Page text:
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Tech: Amplifying acoustic guitar

Stringsinger 09 Jul 19 - 01:55 PM
GUEST,matt milton 09 Jul 19 - 05:24 PM
Big Al Whittle 09 Jul 19 - 05:54 PM
Phil Cooper 09 Jul 19 - 06:12 PM
Tony Rees 09 Jul 19 - 06:31 PM
Tony Rees 10 Jul 19 - 03:12 AM
GUEST,Ray 10 Jul 19 - 11:11 AM
olddude 10 Jul 19 - 11:21 AM
gillymor 10 Jul 19 - 11:29 AM
GUEST,Ray 10 Jul 19 - 11:32 AM
Backwoodsman 10 Jul 19 - 01:36 PM
punkfolkrocker 10 Jul 19 - 02:06 PM
punkfolkrocker 10 Jul 19 - 02:19 PM
Tony Rees 11 Jul 19 - 03:09 AM
Stringsinger 11 Jul 19 - 01:22 PM
punkfolkrocker 11 Jul 19 - 01:30 PM
GUEST,Ray 11 Jul 19 - 01:56 PM
punkfolkrocker 11 Jul 19 - 02:17 PM
gillymor 11 Jul 19 - 06:01 PM
Rigby 12 Jul 19 - 04:03 AM
Tony Rees 12 Jul 19 - 07:19 AM
punkfolkrocker 12 Jul 19 - 07:35 AM
Stringsinger 12 Jul 19 - 01:23 PM
gillymor 12 Jul 19 - 01:31 PM
gillymor 12 Jul 19 - 02:38 PM
Big Al Whittle 12 Jul 19 - 05:11 PM
Tony Rees 13 Jul 19 - 02:22 AM
GUEST,Threethumbs 13 Jul 19 - 05:44 AM
GUEST 13 Jul 19 - 03:09 PM
GUEST,Ray 13 Jul 19 - 03:09 PM
Tony Rees 14 Jul 19 - 04:39 AM
Backwoodsman 14 Jul 19 - 04:45 AM
GUEST,Ray 14 Jul 19 - 04:46 AM
GUEST,Guest, Spencer 14 Jul 19 - 10:16 PM
Seamus Kennedy 14 Jul 19 - 11:27 PM
Backwoodsman 15 Jul 19 - 03:45 AM
GUEST,matt milton 15 Jul 19 - 06:00 AM
GUEST,Warwick Slade 15 Jul 19 - 11:10 AM
Tony Rees 16 Jul 19 - 12:22 AM
Stringsinger 17 Jul 19 - 01:56 PM
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Subject: Tech: Amplifying acoustic guitar
From: Stringsinger
Date: 09 Jul 19 - 01:55 PM

What experience have you had in retaining the natural acoustic guitar sound amplified?
In my experience, it seems that a condenser mic is preferable to a pickup but what is your advice?

I have heard that k and k makes a good pickup and mixed with iSolo brings out an acoustic sound.

I've also heard that DexterTone (something like that) is a sampler that acts as a pre-amp
and can simulate the sound of your guitar if you record the guitar into it.

What do you think?

Thanks in advance


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Subject: RE: Tech: Amplifying acoustic guitar
From: GUEST,matt milton
Date: 09 Jul 19 - 05:24 PM

I've never heard a pickup that's as good as a mic'ing up an acoustic. I really hate the sound of piezo pickups.

I would never record using a pickup, always mic the guitar

I can't remember the last time I played in a big enough room, to a big enough audience, to even need to use a pickup. There have been times over the last few years when I've played in noisy pubs and thought it would have been preferable to have had a pickup (than placing the venue's SM58 in front of the guitar)... but then again it would have been preferable to have not played those gigs!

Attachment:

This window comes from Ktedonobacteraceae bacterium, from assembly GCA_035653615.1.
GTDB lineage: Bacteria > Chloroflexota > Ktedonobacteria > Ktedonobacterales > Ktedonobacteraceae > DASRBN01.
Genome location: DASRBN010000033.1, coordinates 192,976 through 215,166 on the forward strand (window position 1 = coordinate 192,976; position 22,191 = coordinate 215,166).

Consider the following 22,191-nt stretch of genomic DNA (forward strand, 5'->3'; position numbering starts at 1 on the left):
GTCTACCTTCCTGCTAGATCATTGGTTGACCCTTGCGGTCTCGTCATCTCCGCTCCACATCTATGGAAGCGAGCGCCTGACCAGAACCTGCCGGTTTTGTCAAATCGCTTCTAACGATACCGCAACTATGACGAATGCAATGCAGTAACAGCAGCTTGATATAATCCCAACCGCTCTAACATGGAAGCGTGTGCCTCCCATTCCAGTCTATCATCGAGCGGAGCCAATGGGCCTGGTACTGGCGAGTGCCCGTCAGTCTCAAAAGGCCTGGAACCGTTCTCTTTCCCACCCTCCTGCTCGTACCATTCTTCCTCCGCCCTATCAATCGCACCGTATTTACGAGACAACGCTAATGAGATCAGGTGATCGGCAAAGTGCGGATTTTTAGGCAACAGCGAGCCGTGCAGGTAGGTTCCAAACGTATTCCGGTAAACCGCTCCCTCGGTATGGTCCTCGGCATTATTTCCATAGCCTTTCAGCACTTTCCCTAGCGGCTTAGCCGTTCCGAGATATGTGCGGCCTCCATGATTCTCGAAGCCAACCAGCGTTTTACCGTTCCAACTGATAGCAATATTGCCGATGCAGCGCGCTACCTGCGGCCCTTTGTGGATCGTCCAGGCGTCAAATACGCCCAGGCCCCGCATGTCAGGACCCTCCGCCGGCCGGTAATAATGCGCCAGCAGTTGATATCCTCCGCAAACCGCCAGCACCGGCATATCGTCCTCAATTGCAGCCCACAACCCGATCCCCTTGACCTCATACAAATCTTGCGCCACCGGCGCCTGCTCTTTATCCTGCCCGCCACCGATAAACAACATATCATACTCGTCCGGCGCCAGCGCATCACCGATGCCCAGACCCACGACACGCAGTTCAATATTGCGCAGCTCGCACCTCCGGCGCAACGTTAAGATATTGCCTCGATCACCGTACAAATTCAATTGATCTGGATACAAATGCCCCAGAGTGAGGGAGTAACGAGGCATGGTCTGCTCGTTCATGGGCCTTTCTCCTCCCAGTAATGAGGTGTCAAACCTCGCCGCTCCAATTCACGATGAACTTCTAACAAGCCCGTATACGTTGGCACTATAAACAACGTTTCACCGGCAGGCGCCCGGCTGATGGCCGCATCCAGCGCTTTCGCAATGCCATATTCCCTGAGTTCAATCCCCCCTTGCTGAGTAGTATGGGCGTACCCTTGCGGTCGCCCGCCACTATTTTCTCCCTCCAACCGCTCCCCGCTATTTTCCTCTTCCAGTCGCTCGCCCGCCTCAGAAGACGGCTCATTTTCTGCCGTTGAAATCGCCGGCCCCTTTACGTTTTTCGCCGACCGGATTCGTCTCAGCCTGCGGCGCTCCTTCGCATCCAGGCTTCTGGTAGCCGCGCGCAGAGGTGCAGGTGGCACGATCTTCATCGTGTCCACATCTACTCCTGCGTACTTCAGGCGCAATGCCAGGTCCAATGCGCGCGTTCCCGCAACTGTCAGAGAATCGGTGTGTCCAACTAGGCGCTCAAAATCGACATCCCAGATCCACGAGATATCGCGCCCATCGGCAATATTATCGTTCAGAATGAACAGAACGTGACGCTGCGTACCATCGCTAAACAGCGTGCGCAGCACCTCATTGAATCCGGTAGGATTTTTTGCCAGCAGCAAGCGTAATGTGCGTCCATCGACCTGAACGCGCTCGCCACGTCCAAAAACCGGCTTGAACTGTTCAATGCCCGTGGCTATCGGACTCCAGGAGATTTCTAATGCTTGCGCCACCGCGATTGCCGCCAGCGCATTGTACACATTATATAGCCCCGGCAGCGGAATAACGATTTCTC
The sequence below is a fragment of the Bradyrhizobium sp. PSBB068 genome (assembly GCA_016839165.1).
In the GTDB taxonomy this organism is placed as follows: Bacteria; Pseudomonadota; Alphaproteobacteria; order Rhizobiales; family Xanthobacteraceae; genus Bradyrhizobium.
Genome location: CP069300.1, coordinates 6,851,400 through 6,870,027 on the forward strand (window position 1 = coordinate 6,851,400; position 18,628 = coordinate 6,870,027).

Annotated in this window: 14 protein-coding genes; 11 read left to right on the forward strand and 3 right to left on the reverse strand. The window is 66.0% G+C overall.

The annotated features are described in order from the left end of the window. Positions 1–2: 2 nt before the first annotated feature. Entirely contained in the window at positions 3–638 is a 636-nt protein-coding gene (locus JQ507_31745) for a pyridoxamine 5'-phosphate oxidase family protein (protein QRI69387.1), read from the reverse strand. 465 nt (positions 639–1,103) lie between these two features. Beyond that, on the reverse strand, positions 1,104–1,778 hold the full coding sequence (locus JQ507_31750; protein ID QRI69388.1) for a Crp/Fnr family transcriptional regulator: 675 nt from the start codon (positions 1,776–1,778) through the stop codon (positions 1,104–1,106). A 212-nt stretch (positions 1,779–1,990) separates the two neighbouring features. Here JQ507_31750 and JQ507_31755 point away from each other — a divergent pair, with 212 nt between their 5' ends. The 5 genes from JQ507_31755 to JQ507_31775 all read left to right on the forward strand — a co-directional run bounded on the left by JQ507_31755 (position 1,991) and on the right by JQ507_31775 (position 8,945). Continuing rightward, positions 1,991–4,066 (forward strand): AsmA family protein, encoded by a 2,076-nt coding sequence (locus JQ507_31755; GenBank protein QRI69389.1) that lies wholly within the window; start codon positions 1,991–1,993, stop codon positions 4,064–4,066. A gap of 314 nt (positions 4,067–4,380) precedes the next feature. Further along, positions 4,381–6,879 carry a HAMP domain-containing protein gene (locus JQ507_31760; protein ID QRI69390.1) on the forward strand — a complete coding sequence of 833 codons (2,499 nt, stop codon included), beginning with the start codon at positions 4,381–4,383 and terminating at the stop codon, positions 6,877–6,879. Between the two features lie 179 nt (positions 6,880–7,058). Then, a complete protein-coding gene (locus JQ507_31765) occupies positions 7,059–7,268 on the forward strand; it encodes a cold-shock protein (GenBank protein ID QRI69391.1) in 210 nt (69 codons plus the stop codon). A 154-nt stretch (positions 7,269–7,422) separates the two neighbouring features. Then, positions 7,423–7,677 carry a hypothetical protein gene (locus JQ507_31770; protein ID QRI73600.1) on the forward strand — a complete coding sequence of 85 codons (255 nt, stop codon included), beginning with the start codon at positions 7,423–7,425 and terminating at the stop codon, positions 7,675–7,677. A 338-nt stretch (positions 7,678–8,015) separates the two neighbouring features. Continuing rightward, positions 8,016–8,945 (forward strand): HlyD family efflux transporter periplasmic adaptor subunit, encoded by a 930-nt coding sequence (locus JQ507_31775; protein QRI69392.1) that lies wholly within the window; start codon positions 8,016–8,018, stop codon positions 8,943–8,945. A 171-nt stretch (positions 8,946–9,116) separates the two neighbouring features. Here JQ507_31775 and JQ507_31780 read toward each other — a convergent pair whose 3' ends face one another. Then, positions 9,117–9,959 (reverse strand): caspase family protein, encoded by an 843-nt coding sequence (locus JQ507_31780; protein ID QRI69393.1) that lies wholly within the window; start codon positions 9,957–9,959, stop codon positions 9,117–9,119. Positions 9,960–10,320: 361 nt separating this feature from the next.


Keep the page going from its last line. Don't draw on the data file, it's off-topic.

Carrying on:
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Subject: RE: Tech: Amplifying acoustic guitar
From: Big Al Whittle
Date: 09 Jul 19 - 05:54 PM

In my experience - K and K pickups are extremely good - but to get the best out of it - it needs to be fitted by a luthier of great skill.. Someone who really knows acoustic sounds. The k and k fitted by Alan Marshall at Northworhy guitars outstrips just about every other pick up. None of the other k and k's, I've had fitted comes near it.

Piezzo guitars can be quite wonderful - but you need a top notch acoustic amp, which in my experience, miles above the opposition are the top end Fender Acoustasonics.

Of course you can't generalise. The touch of the guitarist is very personal, and you have to work out your own salvation.

I simply hate mic-ing up. I hate the compromises, the sound spillage, the inability to doctor the eq to the room,   the low volume. The lack of control - basically - the one who has spent fifty odd years working on my instrument is ME, not some dogmatic, arbitrary, twaddle talking character who happens to have read some daft article full of daft ideas.


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Subject: RE: Tech: Amplifying acoustic guitar
From: Phil Cooper
Date: 09 Jul 19 - 06:12 PM

I've had good results with a highlander stand alone mic, which is installed inside the guitar. You do have feedback issues if you're too close to a monitor, but the guitar sound is good.


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Subject: RE: Tech: Amplifying acoustic guitar
From: Tony Rees
Date: 09 Jul 19 - 06:31 PM

I'm sure this topic has been done to death elsewhere - even on mudcat, probably - but most people say go with K & K pickups. I have done that myself with 4 instruments - 2 mandolins and 2 guitars - and have to say that the guitars do not sound quite as "natural" as the mandolins - although I am using a standard DI, not the dedicated K & K preamp, which might perhaps improve things further.

My best sounding amplified guitar is a 45-year old Martin dread in which I fitted a hybrid (mic + piezo) blender around 20 years ago, made or endorsed by Dana Bourgeois (no longer available of course). I use the mic/piez blend at around 50:50 which is as high as the mic component will go. I imagine similar, more recent blender systems made e.g. by LR Baggs and similar probably sound good as well. Just my 2 cents... - Tony


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Subject: RE: Tech: Amplifying acoustic guitar
From: Tony Rees
Date: 10 Jul 19 - 03:12 AM

Further to my post above - the L.R. Baggs Anthem looks like the nearest currently available offering to my preferred set up - see e.g. https://acousticguitar.com/l-r-baggs-anthem-review/ , Near the end of the video clip is a piece where the player switches continuously between the Anthem and an external mic - the result is very good to my ears (maybe try listening through headphones or decent speakers to get the full impression).